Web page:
A Protection From Abuse order (PFA) in Pennsylvania forbids a defendant from contacting a victim directly or indirectly. Knowing what kind of conduct to avoid is crucial for a defendant because violation of a PFA can result in criminal charges and up to six months in jail.
The specific terms of PFAs vary from case to case, but generally, a defendant who contacts the named victim in any way — including online or through a third party — may be in violation of the PFA. Even a seemingly harmless text message can constitute a violation under Pennsylvania law.
Facebook “Likes,” Messages, and Posts Can Violate a PFA
In Pennsylvania, courts have found that defendants violated their PFAs by “liking” posts on Facebook, sending Facebook messages, and posting Facebook comments.
In 2015, a Pennsylvania man was found to have violated the no-contact provision of a PFA by “liking” 22 videos and photos on the victim's Facebook page.
In March of 2022, police arrested a Howard man for violating a PFA by contacting the victim through Facebook calls and messages.
In 2016, a Pennsylvania court upheld a finding that the defendant violated a PFA by writing Facebook posts on his own page that alluded to the victim and their relationship, even though the defendant did not use the victim's name. The case involved a PFA that prohibited any direct or indirect contact with the victim and also specifically stated that the defendant could not post any remarks about the victim on any social media network.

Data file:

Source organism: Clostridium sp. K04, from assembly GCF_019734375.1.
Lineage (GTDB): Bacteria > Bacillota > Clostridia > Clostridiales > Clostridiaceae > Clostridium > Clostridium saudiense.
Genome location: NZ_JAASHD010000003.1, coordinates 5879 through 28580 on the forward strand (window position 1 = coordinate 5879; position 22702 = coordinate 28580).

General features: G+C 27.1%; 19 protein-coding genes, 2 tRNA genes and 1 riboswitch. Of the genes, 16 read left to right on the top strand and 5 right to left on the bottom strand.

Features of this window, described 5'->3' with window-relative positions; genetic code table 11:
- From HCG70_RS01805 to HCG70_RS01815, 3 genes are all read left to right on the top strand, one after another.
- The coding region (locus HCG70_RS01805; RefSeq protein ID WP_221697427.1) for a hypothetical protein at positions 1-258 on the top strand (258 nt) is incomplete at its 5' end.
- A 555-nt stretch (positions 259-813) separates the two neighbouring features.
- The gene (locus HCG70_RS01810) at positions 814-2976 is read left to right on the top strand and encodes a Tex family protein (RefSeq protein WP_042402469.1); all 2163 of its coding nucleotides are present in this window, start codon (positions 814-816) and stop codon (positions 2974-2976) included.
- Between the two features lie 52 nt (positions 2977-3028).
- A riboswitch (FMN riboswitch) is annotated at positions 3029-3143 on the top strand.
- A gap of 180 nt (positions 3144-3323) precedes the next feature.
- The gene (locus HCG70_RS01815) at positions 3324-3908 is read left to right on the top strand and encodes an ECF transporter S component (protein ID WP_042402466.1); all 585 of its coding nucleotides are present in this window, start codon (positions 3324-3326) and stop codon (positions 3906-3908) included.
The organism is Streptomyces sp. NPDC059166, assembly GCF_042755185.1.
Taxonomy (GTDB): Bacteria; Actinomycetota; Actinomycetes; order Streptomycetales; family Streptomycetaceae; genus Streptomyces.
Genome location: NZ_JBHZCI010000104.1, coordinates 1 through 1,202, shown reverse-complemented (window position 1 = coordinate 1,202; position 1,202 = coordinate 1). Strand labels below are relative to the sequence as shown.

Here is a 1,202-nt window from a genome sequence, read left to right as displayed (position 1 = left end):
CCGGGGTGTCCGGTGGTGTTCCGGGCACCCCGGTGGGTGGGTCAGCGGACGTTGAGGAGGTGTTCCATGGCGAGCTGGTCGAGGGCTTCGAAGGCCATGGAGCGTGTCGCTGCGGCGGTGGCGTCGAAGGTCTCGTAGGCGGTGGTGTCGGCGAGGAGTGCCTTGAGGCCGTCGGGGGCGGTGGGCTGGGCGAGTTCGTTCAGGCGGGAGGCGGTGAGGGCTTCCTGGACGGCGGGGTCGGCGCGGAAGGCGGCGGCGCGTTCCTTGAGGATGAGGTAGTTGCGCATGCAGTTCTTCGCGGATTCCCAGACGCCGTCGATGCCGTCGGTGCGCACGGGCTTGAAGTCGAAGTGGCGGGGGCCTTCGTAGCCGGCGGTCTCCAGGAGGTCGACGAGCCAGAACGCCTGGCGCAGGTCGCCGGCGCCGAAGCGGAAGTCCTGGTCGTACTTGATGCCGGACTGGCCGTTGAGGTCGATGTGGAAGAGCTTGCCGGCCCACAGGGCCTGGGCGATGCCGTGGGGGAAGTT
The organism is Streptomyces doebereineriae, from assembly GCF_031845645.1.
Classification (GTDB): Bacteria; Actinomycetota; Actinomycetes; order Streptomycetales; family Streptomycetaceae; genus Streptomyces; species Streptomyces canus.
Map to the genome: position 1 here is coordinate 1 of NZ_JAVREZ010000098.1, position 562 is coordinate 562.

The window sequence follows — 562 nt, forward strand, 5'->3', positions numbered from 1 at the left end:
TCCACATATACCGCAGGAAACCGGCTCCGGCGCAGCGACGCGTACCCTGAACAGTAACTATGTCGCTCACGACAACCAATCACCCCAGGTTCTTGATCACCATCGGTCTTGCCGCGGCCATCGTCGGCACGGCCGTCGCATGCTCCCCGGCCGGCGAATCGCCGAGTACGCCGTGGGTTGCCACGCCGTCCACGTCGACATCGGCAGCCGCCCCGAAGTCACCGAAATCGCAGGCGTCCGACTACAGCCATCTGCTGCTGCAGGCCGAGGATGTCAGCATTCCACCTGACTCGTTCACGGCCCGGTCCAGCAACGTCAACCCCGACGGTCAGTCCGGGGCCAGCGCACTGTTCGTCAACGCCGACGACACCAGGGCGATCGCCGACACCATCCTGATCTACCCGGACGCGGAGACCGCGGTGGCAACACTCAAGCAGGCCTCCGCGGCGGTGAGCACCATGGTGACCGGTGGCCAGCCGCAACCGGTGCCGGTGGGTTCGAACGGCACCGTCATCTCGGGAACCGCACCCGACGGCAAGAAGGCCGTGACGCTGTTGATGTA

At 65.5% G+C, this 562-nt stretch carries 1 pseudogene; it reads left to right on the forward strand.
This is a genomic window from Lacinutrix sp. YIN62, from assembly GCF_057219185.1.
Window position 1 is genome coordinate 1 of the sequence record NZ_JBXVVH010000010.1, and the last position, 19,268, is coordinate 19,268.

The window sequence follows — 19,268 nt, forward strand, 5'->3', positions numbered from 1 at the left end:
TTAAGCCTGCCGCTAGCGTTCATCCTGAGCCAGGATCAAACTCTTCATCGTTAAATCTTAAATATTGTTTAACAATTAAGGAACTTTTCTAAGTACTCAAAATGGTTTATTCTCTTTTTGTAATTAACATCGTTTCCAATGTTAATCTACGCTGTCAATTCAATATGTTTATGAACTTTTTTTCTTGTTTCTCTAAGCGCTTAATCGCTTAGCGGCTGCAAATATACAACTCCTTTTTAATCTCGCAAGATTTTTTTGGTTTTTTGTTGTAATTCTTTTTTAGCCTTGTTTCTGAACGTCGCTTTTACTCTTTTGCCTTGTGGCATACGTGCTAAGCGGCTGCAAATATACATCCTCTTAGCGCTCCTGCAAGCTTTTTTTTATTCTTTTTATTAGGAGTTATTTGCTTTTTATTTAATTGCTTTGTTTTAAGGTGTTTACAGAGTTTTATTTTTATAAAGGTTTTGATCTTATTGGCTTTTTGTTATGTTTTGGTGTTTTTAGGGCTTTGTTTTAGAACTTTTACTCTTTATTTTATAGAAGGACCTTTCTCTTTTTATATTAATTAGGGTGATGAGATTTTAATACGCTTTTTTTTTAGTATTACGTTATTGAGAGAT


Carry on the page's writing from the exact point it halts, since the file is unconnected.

The case law regarding what constitutes contact online or on social media with regard to PFAs is evolving, and what constitutes a PFA violation will likely be determined on a case-by-case basis. The Criminal Defense Team at the Lento Law Firm has years of experience navigating these complex issues.
Communication Through Another Person Can Violate a PFA
Communication made through another person can also violate a PFA.
In a 2016 case, a Pennsylvania court found that a defendant violated a PFA when, in a parking lot, he asked his daughter to ask his wife, who was also in the parking lot, whether she had spoken to her lawyer about the sale of their former home. Even though the wife responded by shouting her response from across the parking lot, the defendant was later charged with violating his PFA based on the communication he made with his wife through their daughter.
Contact An Attorney Who Has Experience With PFAs
The consequences of violating the terms of a PFA are significant. If you have been accused of violating a PFA, are unsure about the terms of a PFA, or are seeking guidance about how to comply with a PFA, it's important to work with an attorney who has experience with the nuances and complexities of PFAs in Pennsylvania. Contact Attorney Joseph D. Lento and his experienced team at the Lento Law Firm at 888-535-3686, or submit a confidential online consultation form.